Dizard is particularly worried that China is increasing its capital control and other countries are informally following suit. The reduction in international liquidity could blow back to the central counterparties in a nasty way.
Dizard may be right about capital controls serving as the trigger for a crisis, but it could be any event that leads to market discontinuity…say strong evidence that a Brexit is in or an assassination of a political leader.
US officialdom is admitting that it needs to give some thought to what could possibly go wrong with the clockwork of the securities and derivatives clearing houses, or CCPs, that process trades on behalf of financial institutions.
The reformers among them had been convinced that forcing banks to move uncollateralised, trust-me, bilateral swaps transactions into collateralised, marketable instruments traded on CCP platforms would do much to end systemic risk.
Now they are beginning to see that there are some unforeseen consequences to their attempt to shift risks from taxpayer-underwritten banks to “the market”.
There is already too little speculative capital available to moderate the volatility in fixed income, currency, and commodities prices. It is dawning on the regulators that in any serious financial crisis, the shortage of dealer capital would make it very difficult for the securities and derivatives clearing systems to work effectively..
The problem, as this column and others have pointed out, is that in volatile or discontinuous markets, clearing houses do not eliminate risks, but rather concentrate them on the clearinghouses’ own balance sheets.
In orderly markets with prices that trend in a relatively smooth way from day to day or hour to hour, the margin postings that are the real basis for CCP stability can be met with calls on clients for cash or liquid securities. In disorderly markets, though, there can be a problem getting money-losing customers to provide margin quickly enough.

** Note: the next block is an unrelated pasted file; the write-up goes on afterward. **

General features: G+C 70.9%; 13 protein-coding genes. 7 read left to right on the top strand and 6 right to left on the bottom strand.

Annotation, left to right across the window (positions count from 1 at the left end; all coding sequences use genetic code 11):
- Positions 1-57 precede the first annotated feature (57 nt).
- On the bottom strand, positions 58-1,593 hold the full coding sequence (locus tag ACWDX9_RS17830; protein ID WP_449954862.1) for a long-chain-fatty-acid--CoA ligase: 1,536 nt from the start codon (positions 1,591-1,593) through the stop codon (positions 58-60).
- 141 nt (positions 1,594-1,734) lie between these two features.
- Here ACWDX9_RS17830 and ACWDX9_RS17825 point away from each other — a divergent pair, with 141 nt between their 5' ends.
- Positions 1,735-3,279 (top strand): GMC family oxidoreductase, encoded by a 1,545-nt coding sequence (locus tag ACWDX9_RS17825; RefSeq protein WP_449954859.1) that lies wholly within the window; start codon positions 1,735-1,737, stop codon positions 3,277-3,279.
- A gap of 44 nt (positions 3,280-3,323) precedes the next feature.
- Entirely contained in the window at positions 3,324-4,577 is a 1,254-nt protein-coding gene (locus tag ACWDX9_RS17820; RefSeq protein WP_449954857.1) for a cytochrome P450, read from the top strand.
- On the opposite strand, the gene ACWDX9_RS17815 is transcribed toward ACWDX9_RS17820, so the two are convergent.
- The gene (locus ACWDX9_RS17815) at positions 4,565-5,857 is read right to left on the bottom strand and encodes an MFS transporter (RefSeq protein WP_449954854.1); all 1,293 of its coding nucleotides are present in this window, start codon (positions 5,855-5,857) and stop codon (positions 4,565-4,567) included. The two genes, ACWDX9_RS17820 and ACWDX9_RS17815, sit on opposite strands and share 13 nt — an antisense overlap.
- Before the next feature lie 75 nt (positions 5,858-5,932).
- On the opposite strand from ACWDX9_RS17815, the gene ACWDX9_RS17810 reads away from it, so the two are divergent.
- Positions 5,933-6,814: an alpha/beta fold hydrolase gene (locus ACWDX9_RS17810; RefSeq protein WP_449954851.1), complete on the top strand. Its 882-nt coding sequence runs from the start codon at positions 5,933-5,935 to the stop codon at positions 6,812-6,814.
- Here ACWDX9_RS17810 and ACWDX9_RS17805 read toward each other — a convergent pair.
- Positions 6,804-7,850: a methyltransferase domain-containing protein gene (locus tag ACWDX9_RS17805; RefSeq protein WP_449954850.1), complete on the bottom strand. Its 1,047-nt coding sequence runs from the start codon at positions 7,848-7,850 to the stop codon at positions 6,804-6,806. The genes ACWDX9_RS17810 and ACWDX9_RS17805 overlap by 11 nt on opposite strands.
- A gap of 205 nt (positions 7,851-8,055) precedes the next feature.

This takes a little unpacking. It isn’t just the availability of collateral for margin loans that is an issue. Margin requirements are a function of counterparty risk and market volatility. So when markets are heaving, a counterparty will want more collateral both due to greater market risk and to cover for the risk of worsening conditions at specific firms.
And Dizard’s passing swipe at the idea that the risk of trading markets now deemed to be essential for commerce could be shifted from the government to “the market” is correct. Economist Paul Davidson explained the issue long form in a 2008 article. He was discussing securitizations, but the same logic applies here:
In the EMT [Efficient Market Theory], any observed market price variation around the actuarial value (price) of the traded liquid assets representing these debt instruments in the aforementioned markets is presumed to be statistical “white noise”….If, therefore, you believe in the EMT, then permitting computers to organize the market will decease significantly the variance and therefore increase the probability of a more well organized and orderly market than existed in the pre-computer era….
For believers in EMT, the presumption that there is a plethora of market participants buyers and sellers that can be collected by a computer assures that the assets being traded are very liquid. In a world of efficient financial markets, holders of market traded assets can readily liquidate their position at a price close to the previously announced market price whenever any holder wishes to reduce his/her position in that asset…
Keynes’s LPT [liquidity preference theory] can provide the explanation. LPT presumes that the economic future is uncertain. Consequently, the classical ergodic axiom2 that is fundamental to any efficient market theory is not applicable3 to real world financial markets. Keynes’s analysis presumes that, in the real world of experience, the macroeconomic and financial systems are determined by a nonergodic stochastic system. In a nonergodic world, current or past probability distribution functions are not reliable guides to the probability of future outcomes [Davidson, 1982-3, 2007]. If future outcomes can not be reliably predicted on the basis of existing past and present data, then there is no actuarial basis for insurance companies to provide holders of these assets protection against unfavorable outcomes.